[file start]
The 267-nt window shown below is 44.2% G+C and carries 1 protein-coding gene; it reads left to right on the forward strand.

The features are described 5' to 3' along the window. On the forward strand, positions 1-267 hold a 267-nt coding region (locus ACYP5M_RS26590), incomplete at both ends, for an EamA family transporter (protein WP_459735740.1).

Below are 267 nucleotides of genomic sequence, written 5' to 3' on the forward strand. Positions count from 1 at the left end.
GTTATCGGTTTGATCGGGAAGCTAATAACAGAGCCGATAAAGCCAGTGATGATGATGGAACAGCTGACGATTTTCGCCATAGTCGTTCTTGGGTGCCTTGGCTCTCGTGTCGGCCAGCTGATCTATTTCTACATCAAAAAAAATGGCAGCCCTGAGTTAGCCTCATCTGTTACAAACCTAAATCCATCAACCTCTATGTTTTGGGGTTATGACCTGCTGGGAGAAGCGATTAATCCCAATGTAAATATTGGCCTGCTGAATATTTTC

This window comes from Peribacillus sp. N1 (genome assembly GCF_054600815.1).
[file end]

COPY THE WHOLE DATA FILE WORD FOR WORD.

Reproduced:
The 267-nt window shown below is 44.2% G+C and carries 1 protein-coding gene; it reads left to right on the forward strand.

The features are described 5' to 3' along the window. On the forward strand, positions 1-267 hold a 267-nt coding region (locus ACYP5M_RS26590), incomplete at both ends, for an EamA family transporter (protein WP_459735740.1).

Below are 267 nucleotides of genomic sequence, written 5' to 3' on the forward strand. Positions count from 1 at the left end.
GTTATCGGTTTGATCGGGAAGCTAATAACAGAGCCGATAAAGCCAGTGATGATGATGGAACAGCTGACGATTTTCGCCATAGTCGTTCTTGGGTGCCTTGGCTCTCGTGTCGGCCAGCTGATCTATTTCTACATCAAAAAAAATGGCAGCCCTGAGTTAGCCTCATCTGTTACAAACCTAAATCCATCAACCTCTATGTTTTGGGGTTATGACCTGCTGGGAGAAGCGATTAATCCCAATGTAAATATTGGCCTGCTGAATATTTTC

This window comes from Peribacillus sp. N1 (genome assembly GCF_054600815.1).